Wheat production in North Dakota, the biggest U.S. grower, may lag behind government estimates after unrelenting rains delayed planting and made fields more vulnerable to damage from hot summer weather.
Spring wheat, used to make bread and pizza crust, is maturing at the slowest pace in the state since 1995, U.S. Department of Agriculture data show. The agency, which already expects the crop to plunge 16 percent, said it may revise the forecast after another survey of farmers affected by record floods and rain. Analysts and industry officials begin a three- day tour of fields tomorrow.
Keith Deutsch, who farms 3,000 acres (1,214 hectares) of crops including spring wheat and durum in Plaza, North Dakota, said he stopped planting on June 10, about 10 days later than usual, because fields were too muddy. About 30 percent of his land went unseeded because crops planted after that date would be in danger of damage from heat and pre-harvest frost.
“I’m disappointed, honestly,” said Deutsch, who still farms some of the same ground his grandfather claimed in 1902. “Some of the later-planted stuff I’ve noticed didn’t come up too good, because it was too wet when we seeded, and then more rain came in on top of that.”
Participants in the annual Wheat Quality Council tour, meeting today in Fargo, North Dakota, will take field samples from farms across the state to gauge the size of the harvest.
The USDA estimates that North Dakota may produce 233.7 million bushels of spring wheat this year, less than the 277.2 million harvested in 2010, according to a July 12 report. The durum crop, the largest in the U.S., may plunge 56 percent from last year to 29.1 million bushels, the agency said. Durum is used to make pasta.
Production might be even lower. The USDA is collecting updated acreage information this month from farmers in four states, including North Dakota. Many farmers hadn’t finished seeding when the agency conducted surveys for its previous report, which was released June 30 and indicated 6.35 million spring-wheat acres were sown in North Dakota.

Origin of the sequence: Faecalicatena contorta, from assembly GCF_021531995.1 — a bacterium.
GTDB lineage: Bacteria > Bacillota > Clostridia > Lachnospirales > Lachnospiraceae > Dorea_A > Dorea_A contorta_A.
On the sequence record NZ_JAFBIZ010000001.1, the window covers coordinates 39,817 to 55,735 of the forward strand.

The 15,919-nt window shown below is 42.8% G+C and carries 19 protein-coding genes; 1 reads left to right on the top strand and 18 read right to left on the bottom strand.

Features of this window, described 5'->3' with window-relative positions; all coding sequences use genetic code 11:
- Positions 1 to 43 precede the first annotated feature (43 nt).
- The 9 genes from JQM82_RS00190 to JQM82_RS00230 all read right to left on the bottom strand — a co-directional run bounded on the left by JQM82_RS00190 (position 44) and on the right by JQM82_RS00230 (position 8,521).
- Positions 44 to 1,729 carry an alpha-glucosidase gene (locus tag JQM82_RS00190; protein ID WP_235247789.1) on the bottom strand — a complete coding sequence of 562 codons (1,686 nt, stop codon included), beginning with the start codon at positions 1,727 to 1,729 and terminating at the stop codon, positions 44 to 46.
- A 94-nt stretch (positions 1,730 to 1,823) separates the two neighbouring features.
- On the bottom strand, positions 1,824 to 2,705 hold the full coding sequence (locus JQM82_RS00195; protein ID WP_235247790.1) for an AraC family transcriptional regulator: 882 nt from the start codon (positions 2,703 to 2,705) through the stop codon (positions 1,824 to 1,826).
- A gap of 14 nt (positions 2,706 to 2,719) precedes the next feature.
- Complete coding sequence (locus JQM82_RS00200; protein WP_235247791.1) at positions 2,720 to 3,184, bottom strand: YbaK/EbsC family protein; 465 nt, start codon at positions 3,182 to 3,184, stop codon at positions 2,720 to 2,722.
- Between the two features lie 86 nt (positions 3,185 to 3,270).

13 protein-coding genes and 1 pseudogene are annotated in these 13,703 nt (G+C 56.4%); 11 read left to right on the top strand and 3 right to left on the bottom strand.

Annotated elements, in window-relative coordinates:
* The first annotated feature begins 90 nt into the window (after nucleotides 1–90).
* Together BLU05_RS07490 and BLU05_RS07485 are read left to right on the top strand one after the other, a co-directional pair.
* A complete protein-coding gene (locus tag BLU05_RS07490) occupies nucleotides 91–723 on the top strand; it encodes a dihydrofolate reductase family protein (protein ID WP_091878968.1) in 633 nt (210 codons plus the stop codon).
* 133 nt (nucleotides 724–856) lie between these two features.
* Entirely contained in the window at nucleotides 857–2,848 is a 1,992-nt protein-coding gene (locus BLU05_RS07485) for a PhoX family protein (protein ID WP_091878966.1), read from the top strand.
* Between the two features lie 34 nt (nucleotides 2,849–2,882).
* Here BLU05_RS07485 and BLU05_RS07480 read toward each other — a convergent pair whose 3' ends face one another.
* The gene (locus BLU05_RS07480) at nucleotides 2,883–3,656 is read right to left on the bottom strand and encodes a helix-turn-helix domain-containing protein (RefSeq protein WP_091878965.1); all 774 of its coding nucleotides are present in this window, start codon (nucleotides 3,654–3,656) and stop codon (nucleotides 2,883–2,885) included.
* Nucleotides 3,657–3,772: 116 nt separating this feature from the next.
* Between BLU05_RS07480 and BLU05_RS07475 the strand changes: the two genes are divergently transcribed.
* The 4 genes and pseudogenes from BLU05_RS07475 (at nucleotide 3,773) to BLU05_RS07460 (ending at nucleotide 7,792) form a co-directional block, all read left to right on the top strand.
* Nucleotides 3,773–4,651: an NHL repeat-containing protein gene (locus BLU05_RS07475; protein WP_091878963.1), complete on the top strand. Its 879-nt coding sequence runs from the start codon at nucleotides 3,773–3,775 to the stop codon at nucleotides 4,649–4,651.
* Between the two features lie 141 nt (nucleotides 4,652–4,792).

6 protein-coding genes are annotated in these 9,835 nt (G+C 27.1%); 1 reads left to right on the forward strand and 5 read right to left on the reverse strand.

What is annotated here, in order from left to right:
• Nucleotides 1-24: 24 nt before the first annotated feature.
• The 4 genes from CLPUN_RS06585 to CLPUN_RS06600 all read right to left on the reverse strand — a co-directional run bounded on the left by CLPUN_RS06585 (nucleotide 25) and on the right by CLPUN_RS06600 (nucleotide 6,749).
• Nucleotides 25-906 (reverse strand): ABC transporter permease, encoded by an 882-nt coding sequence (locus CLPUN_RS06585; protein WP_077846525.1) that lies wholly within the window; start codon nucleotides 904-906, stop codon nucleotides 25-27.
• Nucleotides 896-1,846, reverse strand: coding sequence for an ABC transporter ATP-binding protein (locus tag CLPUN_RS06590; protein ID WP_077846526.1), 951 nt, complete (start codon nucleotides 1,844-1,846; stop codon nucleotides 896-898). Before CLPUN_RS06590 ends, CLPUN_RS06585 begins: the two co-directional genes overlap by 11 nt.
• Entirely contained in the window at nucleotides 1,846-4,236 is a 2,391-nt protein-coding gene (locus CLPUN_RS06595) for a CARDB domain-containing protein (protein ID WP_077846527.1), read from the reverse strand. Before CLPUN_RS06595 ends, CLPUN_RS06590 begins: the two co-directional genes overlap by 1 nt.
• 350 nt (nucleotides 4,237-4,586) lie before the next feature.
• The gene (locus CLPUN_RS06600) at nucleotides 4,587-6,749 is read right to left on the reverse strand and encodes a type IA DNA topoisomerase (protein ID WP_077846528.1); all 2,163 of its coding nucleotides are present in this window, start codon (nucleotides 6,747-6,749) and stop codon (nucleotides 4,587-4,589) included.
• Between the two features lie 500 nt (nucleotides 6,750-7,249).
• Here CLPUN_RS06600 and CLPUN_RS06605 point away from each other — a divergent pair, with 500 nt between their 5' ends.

The USDA’s planting forecast for the state may be as much as 1 million acres too high, said John Ulrickson, a broker and crop consultant at The Money Farm, a grain-market adviser based in Casselton, North Dakota. Recent high temperatures and humidity also may leave crops more susceptible to disease, threatening to reduce yields further, he said.
“Overall, it’s going to be a disappointing wheat crop in North Dakota,” Ulrickson said in an interview. “Where it’s too wet, the crops have turned yellow from standing in water, and you’ve got some suffering from scab and wheat streak mosaic. The weather can’t change enough to make it a good crop.”
Prospects for lower production may push wheat to $9 a bushel on the Minneapolis Grain Exchange, which trades the spring variety grown in North Dakota, Ulrickson said. Futures for September delivery closed at $8.385 a bushel on July 22, up 1.8 percent for the week. The commodity has climbed 31 percent in the past year, reaching $10.78 on May 26, the highest since April 2008.
As of July 17, 47 percent of North Dakota’s spring wheat entered the heading stage, meaning the head of the grain pushes through the top of the stem, according to the USDA. That marked the slowest pace of maturity in 16 years, and compared with 88 percent at the same time last year.
‘Never Seen Before’
“We’re going to see a lot of stuff that people have never seen before” on the tour, Ben Handcock, the executive vice president of the Wheat Quality Council, said by telephone from Pierre, South Dakota. “As we go north, the wheat will get younger and younger. There’s probably no headed wheat in the northern third of the state, or very little.”
The tour will travel west from Fargo to Mandan, North Dakota, tomorrow, before heading northeast to Devils Lake on July 27. Last year, the tour forecast North Dakota production at 281.7 million bushels, or 1.6 percent above the USDA’s final 2010 estimate.
Western parts of North Dakota got as much as three times the normal amount of rainfall in the past 90 days, according to the National Weather Service. Flooding on the Souris River in June set a record in Minot, the state’s fourth-largest city, spurring evacuations and inundating fields in northwestern areas, the North Dakota State Climate Office said.
About 73 percent of U.S. spring-wheat crops were rated good or excellent as of July 17, according to the USDA. Conditions were unchanged from the previous week, and below a year earlier, when 82 percent of crops got the top rankings.
“We’re feeling a little more comfortable about the crop than we were a month ago,” because government ratings haven’t deteriorated, Jim Peterson, the marketing director of the Mandan-based North Dakota Wheat Commission, said by telephone. “But it’s certain, with the late planting and variable maturities, that there’s going to be susceptibility issues right up through harvest.”
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